Anhidrosis is the inability to sweat normally. When you don't sweat (perspire), your body can't cool itself, which can lead to overheating and sometimes to heatstroke — a potentially fatal condition.
Anhidrosis — sometimes called hypohidrosis — can be difficult to diagnose. Mild anhidrosis often goes unrecognized. Dozens of factors can cause the condition, including skin trauma and certain diseases and medications. You can inherit anhidrosis or develop it later in life.
Treatment of anhidrosis involves addressing the underlying cause, if one can be found.
Dec. 13, 2014
- Goldsmith LA, et al., eds. Fitzpatrick's Dermatology in General Medicine. 8th ed. New York, N.Y.: The McGraw-Hill Companies; 2012. http://www.accessmedicine.com/resourceTOC.aspx?resourceID=740. Accessed Nov. 10, 2014.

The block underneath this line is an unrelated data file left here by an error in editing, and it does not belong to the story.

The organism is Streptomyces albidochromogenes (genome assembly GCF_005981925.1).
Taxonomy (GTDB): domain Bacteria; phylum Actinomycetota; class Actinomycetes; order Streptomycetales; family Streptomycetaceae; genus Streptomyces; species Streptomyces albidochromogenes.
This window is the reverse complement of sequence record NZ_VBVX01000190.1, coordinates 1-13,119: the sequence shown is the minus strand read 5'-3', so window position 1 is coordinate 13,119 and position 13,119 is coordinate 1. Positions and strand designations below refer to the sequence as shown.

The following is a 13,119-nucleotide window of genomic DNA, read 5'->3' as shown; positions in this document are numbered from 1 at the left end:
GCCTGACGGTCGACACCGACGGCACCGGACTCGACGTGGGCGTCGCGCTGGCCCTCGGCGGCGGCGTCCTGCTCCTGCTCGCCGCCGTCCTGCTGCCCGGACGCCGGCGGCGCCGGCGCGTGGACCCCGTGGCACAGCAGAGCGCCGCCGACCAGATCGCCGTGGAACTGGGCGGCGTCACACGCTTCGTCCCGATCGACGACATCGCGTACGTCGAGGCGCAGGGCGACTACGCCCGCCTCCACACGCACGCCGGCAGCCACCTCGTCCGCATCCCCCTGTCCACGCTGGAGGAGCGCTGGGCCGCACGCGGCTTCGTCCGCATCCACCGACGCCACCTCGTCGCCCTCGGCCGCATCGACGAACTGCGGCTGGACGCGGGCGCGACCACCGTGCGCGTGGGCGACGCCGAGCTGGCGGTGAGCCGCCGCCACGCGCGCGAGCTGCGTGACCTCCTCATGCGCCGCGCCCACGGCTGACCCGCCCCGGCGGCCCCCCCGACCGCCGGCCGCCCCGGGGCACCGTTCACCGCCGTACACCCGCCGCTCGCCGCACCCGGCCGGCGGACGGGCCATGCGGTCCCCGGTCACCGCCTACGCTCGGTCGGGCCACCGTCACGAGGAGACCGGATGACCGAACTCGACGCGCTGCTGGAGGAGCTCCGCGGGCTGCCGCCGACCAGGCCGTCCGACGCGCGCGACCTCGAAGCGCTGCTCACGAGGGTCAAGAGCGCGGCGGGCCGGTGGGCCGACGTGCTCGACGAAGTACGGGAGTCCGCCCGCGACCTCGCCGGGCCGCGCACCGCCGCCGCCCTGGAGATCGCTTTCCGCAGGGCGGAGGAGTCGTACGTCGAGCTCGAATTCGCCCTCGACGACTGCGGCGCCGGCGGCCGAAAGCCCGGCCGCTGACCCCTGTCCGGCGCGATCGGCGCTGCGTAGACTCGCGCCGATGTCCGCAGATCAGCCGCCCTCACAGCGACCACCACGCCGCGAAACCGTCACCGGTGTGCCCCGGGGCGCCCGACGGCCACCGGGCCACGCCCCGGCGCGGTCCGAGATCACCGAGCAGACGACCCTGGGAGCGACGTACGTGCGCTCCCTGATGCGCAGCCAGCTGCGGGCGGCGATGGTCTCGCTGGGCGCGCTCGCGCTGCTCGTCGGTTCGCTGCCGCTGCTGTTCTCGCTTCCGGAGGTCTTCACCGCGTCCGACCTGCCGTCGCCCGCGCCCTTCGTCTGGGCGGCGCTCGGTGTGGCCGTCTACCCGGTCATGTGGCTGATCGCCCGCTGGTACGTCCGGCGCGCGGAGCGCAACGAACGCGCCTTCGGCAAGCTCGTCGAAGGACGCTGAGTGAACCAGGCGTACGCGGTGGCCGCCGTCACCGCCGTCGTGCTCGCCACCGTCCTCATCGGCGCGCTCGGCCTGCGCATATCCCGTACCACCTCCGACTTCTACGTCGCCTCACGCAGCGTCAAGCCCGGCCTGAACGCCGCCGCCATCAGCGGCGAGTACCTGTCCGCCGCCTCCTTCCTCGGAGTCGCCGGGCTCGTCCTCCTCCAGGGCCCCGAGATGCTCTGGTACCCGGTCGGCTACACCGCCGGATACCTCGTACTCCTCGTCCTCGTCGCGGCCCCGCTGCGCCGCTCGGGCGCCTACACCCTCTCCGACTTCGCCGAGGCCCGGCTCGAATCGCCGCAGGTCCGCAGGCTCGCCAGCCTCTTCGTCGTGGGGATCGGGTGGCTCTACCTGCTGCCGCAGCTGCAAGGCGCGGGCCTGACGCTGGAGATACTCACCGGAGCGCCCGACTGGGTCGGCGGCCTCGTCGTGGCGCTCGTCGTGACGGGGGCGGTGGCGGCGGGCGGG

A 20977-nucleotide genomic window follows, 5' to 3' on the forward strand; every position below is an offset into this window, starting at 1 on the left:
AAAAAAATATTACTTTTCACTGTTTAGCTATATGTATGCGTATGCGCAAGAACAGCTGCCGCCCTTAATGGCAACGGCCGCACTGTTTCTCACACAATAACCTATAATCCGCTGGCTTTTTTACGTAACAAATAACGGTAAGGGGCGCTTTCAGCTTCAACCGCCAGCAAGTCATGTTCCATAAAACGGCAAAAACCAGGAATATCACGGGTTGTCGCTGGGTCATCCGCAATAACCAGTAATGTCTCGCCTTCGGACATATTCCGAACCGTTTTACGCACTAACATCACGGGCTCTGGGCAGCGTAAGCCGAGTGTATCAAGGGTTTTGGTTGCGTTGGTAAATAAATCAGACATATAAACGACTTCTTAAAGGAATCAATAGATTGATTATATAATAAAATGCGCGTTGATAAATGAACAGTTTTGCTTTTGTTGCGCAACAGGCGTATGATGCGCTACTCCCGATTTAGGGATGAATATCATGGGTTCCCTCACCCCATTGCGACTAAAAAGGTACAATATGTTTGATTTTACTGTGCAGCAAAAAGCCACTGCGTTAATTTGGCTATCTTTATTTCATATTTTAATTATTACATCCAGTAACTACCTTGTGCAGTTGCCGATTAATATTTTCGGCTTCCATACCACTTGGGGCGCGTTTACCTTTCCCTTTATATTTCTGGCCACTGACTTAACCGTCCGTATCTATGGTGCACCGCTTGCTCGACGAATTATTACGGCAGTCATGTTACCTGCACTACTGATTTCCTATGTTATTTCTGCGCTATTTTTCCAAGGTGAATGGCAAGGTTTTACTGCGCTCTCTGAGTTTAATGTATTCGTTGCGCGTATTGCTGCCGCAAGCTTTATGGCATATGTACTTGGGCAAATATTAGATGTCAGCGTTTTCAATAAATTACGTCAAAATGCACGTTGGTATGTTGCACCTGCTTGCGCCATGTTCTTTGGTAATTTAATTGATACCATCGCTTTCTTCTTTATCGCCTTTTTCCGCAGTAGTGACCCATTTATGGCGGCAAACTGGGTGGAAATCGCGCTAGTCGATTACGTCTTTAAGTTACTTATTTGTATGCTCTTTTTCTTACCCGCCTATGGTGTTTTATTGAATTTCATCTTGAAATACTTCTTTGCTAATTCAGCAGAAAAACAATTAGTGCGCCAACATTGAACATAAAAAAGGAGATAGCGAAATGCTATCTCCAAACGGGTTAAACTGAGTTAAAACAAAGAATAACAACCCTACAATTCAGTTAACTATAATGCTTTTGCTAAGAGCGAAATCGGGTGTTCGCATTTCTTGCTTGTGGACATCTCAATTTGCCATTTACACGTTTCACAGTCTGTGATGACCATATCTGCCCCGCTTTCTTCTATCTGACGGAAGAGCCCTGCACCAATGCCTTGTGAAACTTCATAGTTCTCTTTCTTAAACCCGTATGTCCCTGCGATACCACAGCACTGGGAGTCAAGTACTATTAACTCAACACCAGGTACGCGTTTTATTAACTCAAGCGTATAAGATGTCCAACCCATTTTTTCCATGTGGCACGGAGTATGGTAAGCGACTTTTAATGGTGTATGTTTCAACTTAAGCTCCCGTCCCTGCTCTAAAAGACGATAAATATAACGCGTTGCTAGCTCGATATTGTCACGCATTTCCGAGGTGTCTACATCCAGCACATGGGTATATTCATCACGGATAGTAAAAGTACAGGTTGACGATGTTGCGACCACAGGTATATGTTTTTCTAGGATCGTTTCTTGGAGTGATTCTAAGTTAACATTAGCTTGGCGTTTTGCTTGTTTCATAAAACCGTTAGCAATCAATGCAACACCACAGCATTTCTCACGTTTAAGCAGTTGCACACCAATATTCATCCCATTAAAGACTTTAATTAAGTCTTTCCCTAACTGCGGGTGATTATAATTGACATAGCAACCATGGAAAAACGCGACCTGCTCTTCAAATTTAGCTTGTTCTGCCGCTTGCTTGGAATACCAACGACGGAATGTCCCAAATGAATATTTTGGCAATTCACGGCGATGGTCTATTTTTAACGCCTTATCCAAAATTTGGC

- Bolognia JL, et al. Dermatology. 3rd ed. Philadelphia, Pa.: Saunders Elsevier; 2012. https://www.clinicalkey.com. Accessed Nov. 10, 2014.
- Tay LK, et al. Acquired idiopathic anhidrosis: A diagnosis often missed. Journal of the American Academy of Dermatology. 2014;71:499.
- Kliegman RM, et al. Nelson Textbook of Pediatrics. 19th ed. Philadelphia, Pa.: Saunders Elsevier; 2011. http://www.clinicalkey.com. Accessed Nov. 10, 2014.
- Extreme heat prevention guide. Centers for Disease Control and Prevention. http://www.bt.cdc.gov/disasters/extremeheat/heat_guide.asp. Accessed Nov. 10, 2014.
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